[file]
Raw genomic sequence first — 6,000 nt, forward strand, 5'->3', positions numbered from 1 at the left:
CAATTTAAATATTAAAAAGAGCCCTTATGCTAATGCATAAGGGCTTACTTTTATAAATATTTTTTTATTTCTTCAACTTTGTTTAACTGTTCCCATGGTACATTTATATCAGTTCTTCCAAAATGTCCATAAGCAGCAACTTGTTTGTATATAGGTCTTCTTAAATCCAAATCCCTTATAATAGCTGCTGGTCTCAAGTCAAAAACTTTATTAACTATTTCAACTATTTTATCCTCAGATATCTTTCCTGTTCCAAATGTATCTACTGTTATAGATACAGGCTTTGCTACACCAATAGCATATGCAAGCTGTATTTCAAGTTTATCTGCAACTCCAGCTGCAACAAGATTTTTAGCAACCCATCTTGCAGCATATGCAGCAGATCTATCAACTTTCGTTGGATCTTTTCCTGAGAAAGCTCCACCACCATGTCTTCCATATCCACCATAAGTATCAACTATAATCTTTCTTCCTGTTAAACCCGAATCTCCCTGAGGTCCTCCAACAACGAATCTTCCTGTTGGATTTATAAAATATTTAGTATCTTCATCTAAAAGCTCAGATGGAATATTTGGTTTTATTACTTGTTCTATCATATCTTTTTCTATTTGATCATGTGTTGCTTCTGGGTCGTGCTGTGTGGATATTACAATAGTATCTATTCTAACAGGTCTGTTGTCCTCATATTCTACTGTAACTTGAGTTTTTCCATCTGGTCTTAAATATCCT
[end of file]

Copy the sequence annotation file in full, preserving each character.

Raw genomic sequence first — 6,000 nt, forward strand, 5'->3', positions numbered from 1 at the left:
CAATTTAAATATTAAAAAGAGCCCTTATGCTAATGCATAAGGGCTTACTTTTATAAATATTTTTTTATTTCTTCAACTTTGTTTAACTGTTCCCATGGTACATTTATATCAGTTCTTCCAAAATGTCCATAAGCAGCAACTTGTTTGTATATAGGTCTTCTTAAATCCAAATCCCTTATAATAGCTGCTGGTCTCAAGTCAAAAACTTTATTAACTATTTCAACTATTTTATCCTCAGATATCTTTCCTGTTCCAAATGTATCTACTGTTATAGATACAGGCTTTGCTACACCAATAGCATATGCAAGCTGTATTTCAAGTTTATCTGCAACTCCAGCTGCAACAAGATTTTTAGCAACCCATCTTGCAGCATATGCAGCAGATCTATCAACTTTCGTTGGATCTTTTCCTGAGAAAGCTCCACCACCATGTCTTCCATATCCACCATAAGTATCAACTATAATCTTTCTTCCTGTTAAACCCGAATCTCCCTGAGGTCCTCCAACAACGAATCTTCCTGTTGGATTTATAAAATATTTAGTATCTTCATCTAAAAGCTCAGATGGAATATTTGGTTTTATTACTTGTTCTATCATATCTTTTTCTATTTGATCATGTGTTGCTTCTGGGTCGTGCTGTGTGGATATTACAATAGTATCTATTCTAACAGGTCTGTTGTCCTCATATTCTACTGTAACTTGAGTTTTTCCATCTGGTCTTAAATATCCT